Saturday, July 13, 2024

Power failure leaves Cablebús passengers stranded for nearly an hour

A power failure on a cable car line in the east side of Mexico City left passengers stranded in mid-air for almost an hour on Sunday evening.

Line 2 of the Cablebús in Iztapalapa, the most populous municipality in the country, was suspended for 40-50 minutes from around 7:00 p.m. The transit service reported on Twitter shortly after 8:00 p.m. that passengers were being helped to descend from cabins. Service resumed at around 9:00 p.m.

It was the second electricity failure on Line 2 this month, after power was lost due to the 7.2-magnitude earthquake on September 7. The line went into operation on August 8.

“The company that manages the line is carrying out the necessary inspections to determine the reason for the delay,” Cablebús reported.

Line 2 was constructed and is operated by the Italian company Leitner. The company serviced a cable car line in northern Italy between 2014 and 2016 which collapsed in May, leaving 14 people dead. It has offices in Italy, Austria, France, Slovakia and the United States.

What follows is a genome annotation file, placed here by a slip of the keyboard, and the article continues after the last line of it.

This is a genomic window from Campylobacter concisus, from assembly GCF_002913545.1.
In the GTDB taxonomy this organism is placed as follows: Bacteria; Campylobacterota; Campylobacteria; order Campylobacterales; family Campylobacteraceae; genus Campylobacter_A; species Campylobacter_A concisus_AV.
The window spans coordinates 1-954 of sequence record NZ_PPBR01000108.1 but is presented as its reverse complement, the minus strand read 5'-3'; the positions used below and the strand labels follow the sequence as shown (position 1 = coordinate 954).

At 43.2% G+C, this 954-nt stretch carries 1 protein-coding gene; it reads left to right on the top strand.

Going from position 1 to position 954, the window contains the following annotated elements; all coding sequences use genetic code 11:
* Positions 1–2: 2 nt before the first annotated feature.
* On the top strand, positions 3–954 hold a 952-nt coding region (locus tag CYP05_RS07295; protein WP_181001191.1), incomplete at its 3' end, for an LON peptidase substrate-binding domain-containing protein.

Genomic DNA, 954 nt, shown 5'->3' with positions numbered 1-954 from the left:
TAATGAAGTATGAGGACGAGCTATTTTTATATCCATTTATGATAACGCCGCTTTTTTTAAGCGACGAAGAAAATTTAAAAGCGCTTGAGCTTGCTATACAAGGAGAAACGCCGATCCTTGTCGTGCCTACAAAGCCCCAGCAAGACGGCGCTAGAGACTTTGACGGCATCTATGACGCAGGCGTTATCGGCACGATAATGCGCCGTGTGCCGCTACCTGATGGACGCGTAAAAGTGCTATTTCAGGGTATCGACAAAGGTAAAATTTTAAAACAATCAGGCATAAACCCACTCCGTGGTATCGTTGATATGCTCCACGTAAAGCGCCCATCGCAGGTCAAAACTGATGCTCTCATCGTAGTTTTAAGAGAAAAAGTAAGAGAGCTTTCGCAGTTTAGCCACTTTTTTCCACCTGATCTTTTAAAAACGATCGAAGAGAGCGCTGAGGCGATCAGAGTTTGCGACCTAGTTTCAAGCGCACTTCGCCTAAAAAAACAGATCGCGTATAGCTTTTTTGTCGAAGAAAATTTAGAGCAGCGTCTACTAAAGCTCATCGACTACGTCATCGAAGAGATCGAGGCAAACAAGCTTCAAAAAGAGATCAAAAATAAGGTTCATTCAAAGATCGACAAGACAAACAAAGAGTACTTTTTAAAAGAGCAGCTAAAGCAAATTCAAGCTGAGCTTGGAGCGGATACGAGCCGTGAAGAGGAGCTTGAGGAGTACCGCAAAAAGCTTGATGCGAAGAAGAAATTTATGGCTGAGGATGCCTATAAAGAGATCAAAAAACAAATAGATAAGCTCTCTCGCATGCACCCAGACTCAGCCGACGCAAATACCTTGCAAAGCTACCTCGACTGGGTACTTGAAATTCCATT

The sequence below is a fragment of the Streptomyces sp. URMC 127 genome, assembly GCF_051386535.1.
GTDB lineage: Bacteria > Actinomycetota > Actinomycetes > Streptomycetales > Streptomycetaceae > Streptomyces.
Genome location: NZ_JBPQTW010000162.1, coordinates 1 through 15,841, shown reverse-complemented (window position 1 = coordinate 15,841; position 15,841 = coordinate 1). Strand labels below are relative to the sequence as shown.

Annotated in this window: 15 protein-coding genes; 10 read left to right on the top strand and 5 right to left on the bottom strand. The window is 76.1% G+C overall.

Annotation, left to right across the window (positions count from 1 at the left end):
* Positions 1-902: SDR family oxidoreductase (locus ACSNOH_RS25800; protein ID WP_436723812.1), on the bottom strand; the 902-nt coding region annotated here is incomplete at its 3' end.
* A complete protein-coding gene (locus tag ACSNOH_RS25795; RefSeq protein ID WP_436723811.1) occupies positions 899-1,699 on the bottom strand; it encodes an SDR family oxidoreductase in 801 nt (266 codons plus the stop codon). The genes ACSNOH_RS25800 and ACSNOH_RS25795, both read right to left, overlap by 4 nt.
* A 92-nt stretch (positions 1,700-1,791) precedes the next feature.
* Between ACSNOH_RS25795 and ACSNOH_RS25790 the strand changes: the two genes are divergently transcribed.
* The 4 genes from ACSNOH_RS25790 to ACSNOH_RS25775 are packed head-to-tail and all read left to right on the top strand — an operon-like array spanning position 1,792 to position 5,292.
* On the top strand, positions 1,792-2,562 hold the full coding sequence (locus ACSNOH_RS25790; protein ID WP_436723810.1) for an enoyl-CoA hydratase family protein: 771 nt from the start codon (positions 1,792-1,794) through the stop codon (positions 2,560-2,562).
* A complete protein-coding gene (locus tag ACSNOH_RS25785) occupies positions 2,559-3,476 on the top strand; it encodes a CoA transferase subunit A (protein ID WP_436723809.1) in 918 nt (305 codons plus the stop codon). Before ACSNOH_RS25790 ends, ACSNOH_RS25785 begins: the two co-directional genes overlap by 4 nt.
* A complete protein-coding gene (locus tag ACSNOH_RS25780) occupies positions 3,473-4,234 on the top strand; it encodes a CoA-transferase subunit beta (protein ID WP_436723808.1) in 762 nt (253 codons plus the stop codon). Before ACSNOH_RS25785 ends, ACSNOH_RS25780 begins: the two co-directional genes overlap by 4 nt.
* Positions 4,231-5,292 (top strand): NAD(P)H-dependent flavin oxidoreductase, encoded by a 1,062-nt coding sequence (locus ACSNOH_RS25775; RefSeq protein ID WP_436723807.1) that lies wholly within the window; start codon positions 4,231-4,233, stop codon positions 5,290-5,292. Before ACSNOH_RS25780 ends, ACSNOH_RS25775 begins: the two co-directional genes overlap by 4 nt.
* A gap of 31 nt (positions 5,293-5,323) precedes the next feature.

Passengers took to Twitter to criticize the faulty service. “… In a hurry you come enthusiastically to try the ‘fast and efficient’ option of the @MICablebusCDMX line 2 and you get trapped for more than 40 minutes in mid-air … due to ‘system failures,'” wrote one user.

Another described the “desperation” felt by her family while trapped in the cable car.

Line 2 has improved connectivity in working class Iztapalapa through seven stops linking Metro stations Constitución de 1917 and Santa Marta by a 36-minute journey end-to-end. The 10.8-kilometer line has 305 cabins, and cuts the journey by almost 50 minutes. It cost 3.18 billion pesos (almost US $159 million) to build.

The Cablebús system began operating on June 11 through Line 1, connecting the Gustavo A. Madero borough to the Indios Verdes Metro and bus station. The first cable car to open in the Valley of México was the Mexicable in Ecatepec in October 2016. A new 8.2-kilometer line is under construction in the same municipality, and there have been discussions about a new service in the west side of Mexico City in Naucalpan, and another in the southwest of the city to connect the neighborhoods of Magdalena Contreras and Tlalpan.

With reports from Excélsior and Reforma

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